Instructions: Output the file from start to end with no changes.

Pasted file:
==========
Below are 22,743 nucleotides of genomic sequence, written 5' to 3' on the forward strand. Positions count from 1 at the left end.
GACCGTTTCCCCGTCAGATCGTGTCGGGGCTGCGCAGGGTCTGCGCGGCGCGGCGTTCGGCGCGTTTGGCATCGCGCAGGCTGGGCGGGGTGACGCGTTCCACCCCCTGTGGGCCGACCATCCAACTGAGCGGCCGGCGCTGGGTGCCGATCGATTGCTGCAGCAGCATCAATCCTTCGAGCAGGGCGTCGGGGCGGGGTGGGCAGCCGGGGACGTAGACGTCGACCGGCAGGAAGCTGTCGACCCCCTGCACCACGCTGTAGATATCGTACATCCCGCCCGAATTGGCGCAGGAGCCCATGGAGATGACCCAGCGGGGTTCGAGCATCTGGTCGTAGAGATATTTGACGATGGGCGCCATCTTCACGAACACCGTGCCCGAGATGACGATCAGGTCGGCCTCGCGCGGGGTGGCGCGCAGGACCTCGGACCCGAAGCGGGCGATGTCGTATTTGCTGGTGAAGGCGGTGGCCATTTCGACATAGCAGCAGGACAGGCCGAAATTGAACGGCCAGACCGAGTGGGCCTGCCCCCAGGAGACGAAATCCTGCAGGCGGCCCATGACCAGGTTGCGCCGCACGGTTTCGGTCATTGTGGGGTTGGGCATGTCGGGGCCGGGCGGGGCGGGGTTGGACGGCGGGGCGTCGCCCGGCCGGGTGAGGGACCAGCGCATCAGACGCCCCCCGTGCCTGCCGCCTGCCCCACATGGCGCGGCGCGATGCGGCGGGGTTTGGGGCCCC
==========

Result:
Below are 22,743 nucleotides of genomic sequence, written 5' to 3' on the forward strand. Positions count from 1 at the left end.
GACCGTTTCCCCGTCAGATCGTGTCGGGGCTGCGCAGGGTCTGCGCGGCGCGGCGTTCGGCGCGTTTGGCATCGCGCAGGCTGGGCGGGGTGACGCGTTCCACCCCCTGTGGGCCGACCATCCAACTGAGCGGCCGGCGCTGGGTGCCGATCGATTGCTGCAGCAGCATCAATCCTTCGAGCAGGGCGTCGGGGCGGGGTGGGCAGCCGGGGACGTAGACGTCGACCGGCAGGAAGCTGTCGACCCCCTGCACCACGCTGTAGATATCGTACATCCCGCCCGAATTGGCGCAGGAGCCCATGGAGATGACCCAGCGGGGTTCGAGCATCTGGTCGTAGAGATATTTGACGATGGGCGCCATCTTCACGAACACCGTGCCCGAGATGACGATCAGGTCGGCCTCGCGCGGGGTGGCGCGCAGGACCTCGGACCCGAAGCGGGCGATGTCGTATTTGCTGGTGAAGGCGGTGGCCATTTCGACATAGCAGCAGGACAGGCCGAAATTGAACGGCCAGACCGAGTGGGCCTGCCCCCAGGAGACGAAATCCTGCAGGCGGCCCATGACCAGGTTGCGCCGCACGGTTTCGGTCATTGTGGGGTTGGGCATGTCGGGGCCGGGCGGGGCGGGGTTGGACGGCGGGGCGTCGCCCGGCCGGGTGAGGGACCAGCGCATCAGACGCCCCCCGTGCCTGCCGCCTGCCCCACATGGCGCGGCGCGATGCGGCGGGGTTTGGGGCCCC